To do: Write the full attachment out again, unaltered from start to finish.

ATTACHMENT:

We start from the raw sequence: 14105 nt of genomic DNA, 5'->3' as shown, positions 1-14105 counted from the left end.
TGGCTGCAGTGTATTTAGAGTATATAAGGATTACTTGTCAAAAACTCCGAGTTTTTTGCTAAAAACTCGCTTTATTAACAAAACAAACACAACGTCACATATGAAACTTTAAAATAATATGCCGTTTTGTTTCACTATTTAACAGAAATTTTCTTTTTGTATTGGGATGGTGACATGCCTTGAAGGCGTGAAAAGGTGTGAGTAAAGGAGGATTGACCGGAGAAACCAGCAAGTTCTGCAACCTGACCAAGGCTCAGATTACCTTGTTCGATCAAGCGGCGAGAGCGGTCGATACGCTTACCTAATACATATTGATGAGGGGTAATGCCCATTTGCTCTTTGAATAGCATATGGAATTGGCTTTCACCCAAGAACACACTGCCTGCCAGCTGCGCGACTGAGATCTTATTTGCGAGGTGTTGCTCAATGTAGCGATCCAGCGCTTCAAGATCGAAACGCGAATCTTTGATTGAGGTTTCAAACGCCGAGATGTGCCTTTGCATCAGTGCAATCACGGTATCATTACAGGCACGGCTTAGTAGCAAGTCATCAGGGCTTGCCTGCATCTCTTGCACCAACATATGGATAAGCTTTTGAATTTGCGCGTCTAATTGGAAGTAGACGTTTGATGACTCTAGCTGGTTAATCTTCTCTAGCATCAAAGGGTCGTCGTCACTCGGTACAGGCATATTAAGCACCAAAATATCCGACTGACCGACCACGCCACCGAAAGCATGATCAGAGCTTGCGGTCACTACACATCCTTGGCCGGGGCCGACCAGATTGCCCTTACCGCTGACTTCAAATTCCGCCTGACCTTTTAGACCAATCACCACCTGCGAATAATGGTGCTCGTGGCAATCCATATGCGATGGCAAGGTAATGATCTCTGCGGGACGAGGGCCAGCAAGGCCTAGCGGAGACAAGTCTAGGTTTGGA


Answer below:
We start from the raw sequence: 14105 nt of genomic DNA, 5'->3' as shown, positions 1-14105 counted from the left end.
TGGCTGCAGTGTATTTAGAGTATATAAGGATTACTTGTCAAAAACTCCGAGTTTTTTGCTAAAAACTCGCTTTATTAACAAAACAAACACAACGTCACATATGAAACTTTAAAATAATATGCCGTTTTGTTTCACTATTTAACAGAAATTTTCTTTTTGTATTGGGATGGTGACATGCCTTGAAGGCGTGAAAAGGTGTGAGTAAAGGAGGATTGACCGGAGAAACCAGCAAGTTCTGCAACCTGACCAAGGCTCAGATTACCTTGTTCGATCAAGCGGCGAGAGCGGTCGATACGCTTACCTAATACATATTGATGAGGGGTAATGCCCATTTGCTCTTTGAATAGCATATGGAATTGGCTTTCACCCAAGAACACACTGCCTGCCAGCTGCGCGACTGAGATCTTATTTGCGAGGTGTTGCTCAATGTAGCGATCCAGCGCTTCAAGATCGAAACGCGAATCTTTGATTGAGGTTTCAAACGCCGAGATGTGCCTTTGCATCAGTGCAATCACGGTATCATTACAGGCACGGCTTAGTAGCAAGTCATCAGGGCTTGCCTGCATCTCTTGCACCAACATATGGATAAGCTTTTGAATTTGCGCGTCTAATTGGAAGTAGACGTTTGATGACTCTAGCTGGTTAATCTTCTCTAGCATCAAAGGGTCGTCGTCACTCGGTACAGGCATATTAAGCACCAAAATATCCGACTGACCGACCACGCCACCGAAAGCATGATCAGAGCTTGCGGTCACTACACATCCTTGGCCGGGGCCGACCAGATTGCCCTTACCGCTGACTTCAAATTCCGCCTGACCTTTTAGACCAATCACCACCTGCGAATAATGGTGCTCGTGGCAATCCATATGCGATGGCAAGGTAATGATCTCTGCGGGACGAGGGCCAGCAAGGCCTAGCGGAGACAAGTCTAGGTTTGGA